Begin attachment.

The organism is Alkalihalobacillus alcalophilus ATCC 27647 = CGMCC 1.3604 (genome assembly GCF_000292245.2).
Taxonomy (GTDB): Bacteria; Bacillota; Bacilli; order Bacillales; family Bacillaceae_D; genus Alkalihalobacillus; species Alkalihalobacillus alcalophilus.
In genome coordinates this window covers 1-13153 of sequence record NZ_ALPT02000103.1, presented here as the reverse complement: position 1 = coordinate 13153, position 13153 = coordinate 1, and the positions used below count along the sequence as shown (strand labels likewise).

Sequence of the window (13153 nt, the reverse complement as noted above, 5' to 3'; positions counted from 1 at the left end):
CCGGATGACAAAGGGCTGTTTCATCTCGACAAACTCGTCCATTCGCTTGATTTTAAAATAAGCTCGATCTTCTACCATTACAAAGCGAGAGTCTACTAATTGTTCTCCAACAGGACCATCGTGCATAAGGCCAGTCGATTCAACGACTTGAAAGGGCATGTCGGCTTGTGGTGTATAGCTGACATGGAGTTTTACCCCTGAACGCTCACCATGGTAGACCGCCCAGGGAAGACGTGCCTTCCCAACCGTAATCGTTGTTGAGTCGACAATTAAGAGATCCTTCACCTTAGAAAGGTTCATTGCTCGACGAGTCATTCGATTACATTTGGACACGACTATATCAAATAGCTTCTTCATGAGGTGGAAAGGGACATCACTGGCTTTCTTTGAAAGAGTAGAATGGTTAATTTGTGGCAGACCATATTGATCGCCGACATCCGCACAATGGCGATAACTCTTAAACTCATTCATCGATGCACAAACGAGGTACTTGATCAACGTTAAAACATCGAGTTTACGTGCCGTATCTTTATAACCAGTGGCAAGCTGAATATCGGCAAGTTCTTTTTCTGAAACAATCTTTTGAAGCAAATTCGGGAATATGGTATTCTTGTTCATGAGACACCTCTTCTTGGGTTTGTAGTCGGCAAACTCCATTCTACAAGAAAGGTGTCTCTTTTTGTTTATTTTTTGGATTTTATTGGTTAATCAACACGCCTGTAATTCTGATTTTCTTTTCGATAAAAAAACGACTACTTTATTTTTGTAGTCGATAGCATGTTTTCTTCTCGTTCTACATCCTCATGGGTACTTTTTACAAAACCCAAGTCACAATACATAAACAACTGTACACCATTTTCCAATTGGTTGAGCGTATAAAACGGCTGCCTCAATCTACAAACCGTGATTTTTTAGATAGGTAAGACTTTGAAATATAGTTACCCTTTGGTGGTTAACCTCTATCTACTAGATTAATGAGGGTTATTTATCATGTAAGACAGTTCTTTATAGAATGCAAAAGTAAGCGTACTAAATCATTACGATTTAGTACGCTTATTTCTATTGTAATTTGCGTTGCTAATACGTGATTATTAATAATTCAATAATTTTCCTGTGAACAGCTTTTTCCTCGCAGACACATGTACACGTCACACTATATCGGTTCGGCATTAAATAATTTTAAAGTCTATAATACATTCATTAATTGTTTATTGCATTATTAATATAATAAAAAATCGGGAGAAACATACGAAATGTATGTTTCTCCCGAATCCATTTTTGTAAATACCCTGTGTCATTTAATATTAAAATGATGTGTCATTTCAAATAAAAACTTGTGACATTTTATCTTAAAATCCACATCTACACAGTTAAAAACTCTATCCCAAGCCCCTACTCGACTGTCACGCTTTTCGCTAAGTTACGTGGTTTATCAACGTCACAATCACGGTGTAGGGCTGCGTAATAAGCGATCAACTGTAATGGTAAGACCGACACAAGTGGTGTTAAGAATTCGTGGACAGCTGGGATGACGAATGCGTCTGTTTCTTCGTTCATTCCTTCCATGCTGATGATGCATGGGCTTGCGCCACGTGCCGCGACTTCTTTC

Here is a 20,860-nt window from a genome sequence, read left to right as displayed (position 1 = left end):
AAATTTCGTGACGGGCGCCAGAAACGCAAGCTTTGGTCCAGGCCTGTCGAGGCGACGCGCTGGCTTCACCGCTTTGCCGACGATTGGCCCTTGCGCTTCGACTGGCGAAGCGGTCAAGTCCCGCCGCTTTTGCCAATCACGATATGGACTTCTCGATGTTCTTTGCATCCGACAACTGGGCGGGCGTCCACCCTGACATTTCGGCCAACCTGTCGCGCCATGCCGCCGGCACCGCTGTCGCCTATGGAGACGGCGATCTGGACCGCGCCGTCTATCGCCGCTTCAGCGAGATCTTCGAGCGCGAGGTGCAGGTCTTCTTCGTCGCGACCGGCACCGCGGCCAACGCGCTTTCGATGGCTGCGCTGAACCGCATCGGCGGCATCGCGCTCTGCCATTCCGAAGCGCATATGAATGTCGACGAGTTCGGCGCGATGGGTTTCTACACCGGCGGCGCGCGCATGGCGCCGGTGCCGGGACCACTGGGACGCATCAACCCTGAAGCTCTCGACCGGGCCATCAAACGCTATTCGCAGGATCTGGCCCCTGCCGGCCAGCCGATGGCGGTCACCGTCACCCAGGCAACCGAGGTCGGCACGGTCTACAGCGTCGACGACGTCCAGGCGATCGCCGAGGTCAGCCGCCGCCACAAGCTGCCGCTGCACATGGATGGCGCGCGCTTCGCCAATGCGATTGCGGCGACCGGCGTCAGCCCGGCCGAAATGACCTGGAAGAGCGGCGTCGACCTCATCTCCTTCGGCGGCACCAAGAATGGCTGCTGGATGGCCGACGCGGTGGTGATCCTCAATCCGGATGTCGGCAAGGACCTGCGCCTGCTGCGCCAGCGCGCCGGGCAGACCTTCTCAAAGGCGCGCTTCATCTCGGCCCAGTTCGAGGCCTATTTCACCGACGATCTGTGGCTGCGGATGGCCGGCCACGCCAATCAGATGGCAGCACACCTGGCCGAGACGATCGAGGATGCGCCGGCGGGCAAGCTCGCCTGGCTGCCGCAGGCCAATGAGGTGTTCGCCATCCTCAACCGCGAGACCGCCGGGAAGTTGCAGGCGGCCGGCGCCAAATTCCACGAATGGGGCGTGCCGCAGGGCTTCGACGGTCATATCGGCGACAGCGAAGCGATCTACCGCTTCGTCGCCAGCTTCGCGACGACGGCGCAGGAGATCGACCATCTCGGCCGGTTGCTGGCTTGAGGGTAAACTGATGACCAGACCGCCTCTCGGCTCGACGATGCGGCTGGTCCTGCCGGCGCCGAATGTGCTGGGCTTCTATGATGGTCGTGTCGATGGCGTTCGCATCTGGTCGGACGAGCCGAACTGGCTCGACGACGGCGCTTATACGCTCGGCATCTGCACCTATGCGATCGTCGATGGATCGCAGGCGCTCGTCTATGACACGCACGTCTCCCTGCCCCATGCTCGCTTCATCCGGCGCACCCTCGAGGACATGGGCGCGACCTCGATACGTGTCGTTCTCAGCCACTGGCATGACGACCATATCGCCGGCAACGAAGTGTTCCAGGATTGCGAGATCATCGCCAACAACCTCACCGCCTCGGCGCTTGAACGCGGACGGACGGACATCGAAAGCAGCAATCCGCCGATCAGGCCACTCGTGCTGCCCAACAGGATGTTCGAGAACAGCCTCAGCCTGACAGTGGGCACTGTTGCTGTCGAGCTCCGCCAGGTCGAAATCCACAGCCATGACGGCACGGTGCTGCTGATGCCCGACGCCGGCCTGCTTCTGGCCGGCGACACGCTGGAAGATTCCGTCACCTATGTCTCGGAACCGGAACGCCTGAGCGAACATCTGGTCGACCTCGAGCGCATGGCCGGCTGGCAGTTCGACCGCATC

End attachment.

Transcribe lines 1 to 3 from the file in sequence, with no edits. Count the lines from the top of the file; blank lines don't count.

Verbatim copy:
The organism is Alkalihalobacillus alcalophilus ATCC 27647 = CGMCC 1.3604 (genome assembly GCF_000292245.2).
Taxonomy (GTDB): Bacteria; Bacillota; Bacilli; order Bacillales; family Bacillaceae_D; genus Alkalihalobacillus; species Alkalihalobacillus alcalophilus.
In genome coordinates this window covers 1-13153 of sequence record NZ_ALPT02000103.1, presented here as the reverse complement: position 1 = coordinate 13153, position 13153 = coordinate 1, and the positions used below count along the sequence as shown (strand labels likewise).